Why massless particle can't exceed speed of light?


It's just what it means for a particle to be massless. For a general motion of a particle in the vacuum, the rest mass $m_0$ satisfies $$m_0^2 c^4 = E^2-p^2 c^2$$ If the left hand side is zero, it follows that $$E=|p|c$$ which means that the energy-momentum vector is null (light-like). In general, the speed may be calculated from the direction of the energy-momentum vector as $v=pc^2/E$ and it equals $v=c$ if the formula above is satisfied. Massless particles are not only unable to move faster than light; they're unable to move slower than light, too. The massless particles must move exactly by the speed of light.

The general absence of any signals that move faster than light is required by the special theory of relativity; a signal or particle that would be moving faster than light would be equivalent (from a viewpoint of a different inertial system) to a signal or particle that moves backwards in time, which would lead to logical contradictions (killing grandfather before he met your grandmother etc.).

  • $\begingroup$ I think your answer is only correct under classical thinking... the more modern answer IMHO would be that ' They must move at the velocity of least resistance which is localized to the quantum fluctuations in their system with respect to uncertain energy introduction from higher dimensions. ' $\endgroup$ – Jay May 20 '12 at 15:20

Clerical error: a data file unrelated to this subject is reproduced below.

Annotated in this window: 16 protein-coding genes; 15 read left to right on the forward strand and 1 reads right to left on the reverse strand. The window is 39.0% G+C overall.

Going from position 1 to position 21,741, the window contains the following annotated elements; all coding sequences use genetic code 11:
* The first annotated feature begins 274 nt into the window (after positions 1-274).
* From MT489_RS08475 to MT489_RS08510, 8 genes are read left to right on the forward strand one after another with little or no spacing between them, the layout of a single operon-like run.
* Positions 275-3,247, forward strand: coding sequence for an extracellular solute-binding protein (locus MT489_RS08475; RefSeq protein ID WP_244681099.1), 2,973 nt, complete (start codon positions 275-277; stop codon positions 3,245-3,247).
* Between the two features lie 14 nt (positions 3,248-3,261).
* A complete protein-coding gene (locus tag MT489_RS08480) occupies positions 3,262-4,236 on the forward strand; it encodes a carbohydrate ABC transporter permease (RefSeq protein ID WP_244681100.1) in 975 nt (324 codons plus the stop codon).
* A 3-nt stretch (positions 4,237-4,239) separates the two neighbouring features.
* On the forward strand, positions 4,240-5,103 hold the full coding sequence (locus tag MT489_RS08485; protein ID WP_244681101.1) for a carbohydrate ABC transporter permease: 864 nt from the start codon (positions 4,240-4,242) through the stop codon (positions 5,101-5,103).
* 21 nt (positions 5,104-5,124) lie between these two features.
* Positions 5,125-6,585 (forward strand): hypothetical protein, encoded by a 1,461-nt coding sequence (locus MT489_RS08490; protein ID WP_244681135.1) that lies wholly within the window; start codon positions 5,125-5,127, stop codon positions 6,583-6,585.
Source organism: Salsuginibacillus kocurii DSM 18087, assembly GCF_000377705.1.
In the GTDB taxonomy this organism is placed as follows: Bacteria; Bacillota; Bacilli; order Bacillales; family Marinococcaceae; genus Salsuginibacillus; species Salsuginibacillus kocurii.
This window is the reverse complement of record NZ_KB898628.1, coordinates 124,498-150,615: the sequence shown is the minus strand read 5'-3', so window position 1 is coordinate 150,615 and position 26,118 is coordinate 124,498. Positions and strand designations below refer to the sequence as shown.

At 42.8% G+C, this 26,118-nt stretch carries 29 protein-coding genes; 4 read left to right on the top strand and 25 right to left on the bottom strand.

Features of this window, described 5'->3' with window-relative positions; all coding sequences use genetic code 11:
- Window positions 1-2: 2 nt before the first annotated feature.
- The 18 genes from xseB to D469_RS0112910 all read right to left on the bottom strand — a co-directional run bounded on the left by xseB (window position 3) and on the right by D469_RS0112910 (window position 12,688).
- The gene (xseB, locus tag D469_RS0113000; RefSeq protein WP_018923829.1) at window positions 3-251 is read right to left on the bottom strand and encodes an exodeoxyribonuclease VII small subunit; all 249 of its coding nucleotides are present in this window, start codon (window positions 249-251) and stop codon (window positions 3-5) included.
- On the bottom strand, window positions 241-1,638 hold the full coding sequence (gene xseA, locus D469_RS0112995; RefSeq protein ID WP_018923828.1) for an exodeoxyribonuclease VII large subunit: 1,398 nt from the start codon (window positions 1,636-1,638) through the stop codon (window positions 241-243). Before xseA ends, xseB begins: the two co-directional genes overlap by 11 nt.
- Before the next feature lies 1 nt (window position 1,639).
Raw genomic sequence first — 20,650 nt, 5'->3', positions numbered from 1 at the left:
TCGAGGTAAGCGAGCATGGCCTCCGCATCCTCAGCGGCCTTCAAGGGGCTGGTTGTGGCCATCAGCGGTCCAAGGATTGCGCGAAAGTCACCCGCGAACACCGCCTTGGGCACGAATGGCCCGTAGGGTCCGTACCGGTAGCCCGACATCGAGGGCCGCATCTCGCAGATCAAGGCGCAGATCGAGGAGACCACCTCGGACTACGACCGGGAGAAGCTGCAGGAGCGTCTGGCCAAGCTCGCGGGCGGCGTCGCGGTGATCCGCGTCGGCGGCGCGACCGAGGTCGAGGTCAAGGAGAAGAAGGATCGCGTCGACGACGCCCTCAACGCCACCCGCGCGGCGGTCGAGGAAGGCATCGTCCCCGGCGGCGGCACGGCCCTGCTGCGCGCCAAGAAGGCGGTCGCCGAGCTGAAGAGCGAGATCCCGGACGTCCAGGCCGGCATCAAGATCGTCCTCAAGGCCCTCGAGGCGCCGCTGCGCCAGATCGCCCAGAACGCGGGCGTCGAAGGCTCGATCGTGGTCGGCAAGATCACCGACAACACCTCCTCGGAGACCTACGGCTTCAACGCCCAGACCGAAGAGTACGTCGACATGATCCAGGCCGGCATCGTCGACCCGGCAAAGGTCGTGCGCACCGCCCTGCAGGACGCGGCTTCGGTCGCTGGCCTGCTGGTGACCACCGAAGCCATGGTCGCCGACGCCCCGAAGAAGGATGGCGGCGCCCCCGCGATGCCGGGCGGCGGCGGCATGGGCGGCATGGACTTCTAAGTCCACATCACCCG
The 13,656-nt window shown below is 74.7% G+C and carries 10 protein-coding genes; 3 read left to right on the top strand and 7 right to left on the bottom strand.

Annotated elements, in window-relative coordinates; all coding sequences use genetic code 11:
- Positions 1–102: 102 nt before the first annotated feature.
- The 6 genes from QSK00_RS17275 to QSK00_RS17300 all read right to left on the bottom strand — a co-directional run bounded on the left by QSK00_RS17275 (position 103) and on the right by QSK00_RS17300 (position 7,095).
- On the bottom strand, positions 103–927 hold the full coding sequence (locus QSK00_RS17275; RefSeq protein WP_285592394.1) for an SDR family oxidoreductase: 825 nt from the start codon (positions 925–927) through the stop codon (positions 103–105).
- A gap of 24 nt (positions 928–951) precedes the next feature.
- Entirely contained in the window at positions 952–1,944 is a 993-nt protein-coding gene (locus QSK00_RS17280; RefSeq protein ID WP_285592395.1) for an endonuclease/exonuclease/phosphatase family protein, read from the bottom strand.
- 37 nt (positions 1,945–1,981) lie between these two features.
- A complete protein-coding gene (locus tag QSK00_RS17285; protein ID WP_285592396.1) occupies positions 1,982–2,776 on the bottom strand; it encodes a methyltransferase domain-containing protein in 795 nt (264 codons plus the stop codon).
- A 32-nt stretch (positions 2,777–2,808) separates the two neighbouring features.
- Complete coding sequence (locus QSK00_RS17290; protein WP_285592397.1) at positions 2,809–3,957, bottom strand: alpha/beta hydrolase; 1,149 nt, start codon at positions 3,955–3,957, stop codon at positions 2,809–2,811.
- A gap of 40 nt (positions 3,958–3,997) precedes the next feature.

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    $\begingroup$ Dear Jay, there is nothing classical about the argument, about energy, about momentum, or the rest mass. All these are standard quantum mechanical observables and my answer was the up-to-date quantum particle-physics answer. Higher dimensions may affect details of particle physics or not but they do not affect this elementary question. $\endgroup$ – Luboš Motl Mar 11 '13 at 16:24

To be absolutely simple.... A particle has got a certain mass and acquires a certain dimension in space.. We CAN'T define a Particle with mass=0.

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    $\begingroup$ Aritro you are new here , but you have to realize that there are many physicists here who know that you can have a particle with zero mass, the most known one is called a photon and demonstrates the so called wave/particle duality. Elementary particles are dimensionless anyway, as far as we have been able to measure. $\endgroup$ – anna v Jan 4 '13 at 19:13

protected by Qmechanic Jan 4 '13 at 22:08

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